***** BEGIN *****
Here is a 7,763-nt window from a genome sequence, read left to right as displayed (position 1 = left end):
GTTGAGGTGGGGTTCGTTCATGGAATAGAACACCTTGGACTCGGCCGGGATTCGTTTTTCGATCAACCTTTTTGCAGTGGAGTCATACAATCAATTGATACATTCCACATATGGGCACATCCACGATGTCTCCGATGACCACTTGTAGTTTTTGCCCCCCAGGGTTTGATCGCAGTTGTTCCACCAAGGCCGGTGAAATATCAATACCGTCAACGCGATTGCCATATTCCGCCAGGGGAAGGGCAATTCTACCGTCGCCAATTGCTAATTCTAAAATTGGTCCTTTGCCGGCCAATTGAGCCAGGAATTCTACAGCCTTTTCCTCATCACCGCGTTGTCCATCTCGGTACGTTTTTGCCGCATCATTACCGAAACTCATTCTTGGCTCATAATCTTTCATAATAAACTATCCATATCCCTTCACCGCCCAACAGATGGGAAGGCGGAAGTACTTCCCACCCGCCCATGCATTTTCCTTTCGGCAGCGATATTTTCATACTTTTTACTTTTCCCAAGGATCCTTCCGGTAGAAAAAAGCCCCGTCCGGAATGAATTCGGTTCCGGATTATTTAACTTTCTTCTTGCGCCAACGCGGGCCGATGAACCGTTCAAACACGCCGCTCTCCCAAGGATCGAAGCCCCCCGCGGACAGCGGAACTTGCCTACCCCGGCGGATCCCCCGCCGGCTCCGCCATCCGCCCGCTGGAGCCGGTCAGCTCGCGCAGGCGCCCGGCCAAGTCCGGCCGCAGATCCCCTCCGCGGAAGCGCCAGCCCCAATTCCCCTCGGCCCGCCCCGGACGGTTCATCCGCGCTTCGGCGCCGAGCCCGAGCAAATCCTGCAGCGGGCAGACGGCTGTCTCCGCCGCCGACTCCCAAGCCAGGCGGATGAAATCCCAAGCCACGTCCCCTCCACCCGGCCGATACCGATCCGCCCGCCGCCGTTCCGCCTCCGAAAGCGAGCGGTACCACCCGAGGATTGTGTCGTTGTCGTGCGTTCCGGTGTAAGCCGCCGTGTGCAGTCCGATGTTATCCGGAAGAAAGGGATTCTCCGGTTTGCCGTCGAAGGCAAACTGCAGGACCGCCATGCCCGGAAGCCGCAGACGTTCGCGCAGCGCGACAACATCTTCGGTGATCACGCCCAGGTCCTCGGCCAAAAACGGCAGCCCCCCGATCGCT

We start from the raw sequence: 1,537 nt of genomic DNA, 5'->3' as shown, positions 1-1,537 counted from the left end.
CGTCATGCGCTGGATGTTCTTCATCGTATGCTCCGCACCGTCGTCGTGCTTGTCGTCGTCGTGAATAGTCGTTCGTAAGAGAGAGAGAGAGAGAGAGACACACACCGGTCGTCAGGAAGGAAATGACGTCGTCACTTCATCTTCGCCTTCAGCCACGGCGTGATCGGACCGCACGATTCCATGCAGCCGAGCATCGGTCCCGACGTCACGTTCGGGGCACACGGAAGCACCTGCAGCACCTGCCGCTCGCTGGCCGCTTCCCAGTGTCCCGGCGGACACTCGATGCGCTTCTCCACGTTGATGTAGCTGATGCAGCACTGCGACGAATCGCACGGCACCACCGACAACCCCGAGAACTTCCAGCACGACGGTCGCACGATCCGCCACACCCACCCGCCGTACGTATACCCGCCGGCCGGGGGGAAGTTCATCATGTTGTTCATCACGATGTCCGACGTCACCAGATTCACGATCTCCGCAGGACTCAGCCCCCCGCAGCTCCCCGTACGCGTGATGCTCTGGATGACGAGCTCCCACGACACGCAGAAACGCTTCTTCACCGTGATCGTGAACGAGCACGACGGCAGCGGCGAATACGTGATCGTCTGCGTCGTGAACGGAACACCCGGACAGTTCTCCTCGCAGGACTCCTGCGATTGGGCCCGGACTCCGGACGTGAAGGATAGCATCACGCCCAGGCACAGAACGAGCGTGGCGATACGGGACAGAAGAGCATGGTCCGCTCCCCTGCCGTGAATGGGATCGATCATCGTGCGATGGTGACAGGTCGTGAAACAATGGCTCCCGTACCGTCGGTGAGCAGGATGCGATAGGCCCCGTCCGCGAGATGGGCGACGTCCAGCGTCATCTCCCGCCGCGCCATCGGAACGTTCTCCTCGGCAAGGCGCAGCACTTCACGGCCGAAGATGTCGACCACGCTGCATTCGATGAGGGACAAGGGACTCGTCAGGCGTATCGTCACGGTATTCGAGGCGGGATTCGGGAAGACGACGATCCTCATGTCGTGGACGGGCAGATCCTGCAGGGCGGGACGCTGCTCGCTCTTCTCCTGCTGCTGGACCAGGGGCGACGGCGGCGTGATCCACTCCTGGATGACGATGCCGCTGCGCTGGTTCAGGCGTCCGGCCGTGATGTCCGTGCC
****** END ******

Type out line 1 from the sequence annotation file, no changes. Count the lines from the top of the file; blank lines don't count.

Here is a 7,763-nt window from a genome sequence, read left to right as displayed (position 1 = left end):